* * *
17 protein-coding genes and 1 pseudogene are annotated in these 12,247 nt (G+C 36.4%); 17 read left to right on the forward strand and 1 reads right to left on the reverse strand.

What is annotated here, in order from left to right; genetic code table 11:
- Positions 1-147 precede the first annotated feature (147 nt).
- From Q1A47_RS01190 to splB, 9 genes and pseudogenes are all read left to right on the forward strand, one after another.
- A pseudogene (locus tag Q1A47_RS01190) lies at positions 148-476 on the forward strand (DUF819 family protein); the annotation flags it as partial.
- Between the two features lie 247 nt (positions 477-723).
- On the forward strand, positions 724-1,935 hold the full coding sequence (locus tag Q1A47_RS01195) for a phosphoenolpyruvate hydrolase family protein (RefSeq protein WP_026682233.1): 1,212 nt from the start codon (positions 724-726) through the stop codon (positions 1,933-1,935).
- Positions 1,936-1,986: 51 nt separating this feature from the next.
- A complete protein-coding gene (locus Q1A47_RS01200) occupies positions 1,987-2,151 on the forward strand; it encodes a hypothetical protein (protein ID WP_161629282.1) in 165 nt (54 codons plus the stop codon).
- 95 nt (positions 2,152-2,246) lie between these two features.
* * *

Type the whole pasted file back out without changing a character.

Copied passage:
17 protein-coding genes and 1 pseudogene are annotated in these 12,247 nt (G+C 36.4%); 17 read left to right on the forward strand and 1 reads right to left on the reverse strand.

What is annotated here, in order from left to right; genetic code table 11:
- Positions 1-147 precede the first annotated feature (147 nt).
- From Q1A47_RS01190 to splB, 9 genes and pseudogenes are all read left to right on the forward strand, one after another.
- A pseudogene (locus tag Q1A47_RS01190) lies at positions 148-476 on the forward strand (DUF819 family protein); the annotation flags it as partial.
- Between the two features lie 247 nt (positions 477-723).
- On the forward strand, positions 724-1,935 hold the full coding sequence (locus tag Q1A47_RS01195) for a phosphoenolpyruvate hydrolase family protein (RefSeq protein WP_026682233.1): 1,212 nt from the start codon (positions 724-726) through the stop codon (positions 1,933-1,935).
- Positions 1,936-1,986: 51 nt separating this feature from the next.
- A complete protein-coding gene (locus Q1A47_RS01200) occupies positions 1,987-2,151 on the forward strand; it encodes a hypothetical protein (protein ID WP_161629282.1) in 165 nt (54 codons plus the stop codon).
- 95 nt (positions 2,152-2,246) lie between these two features.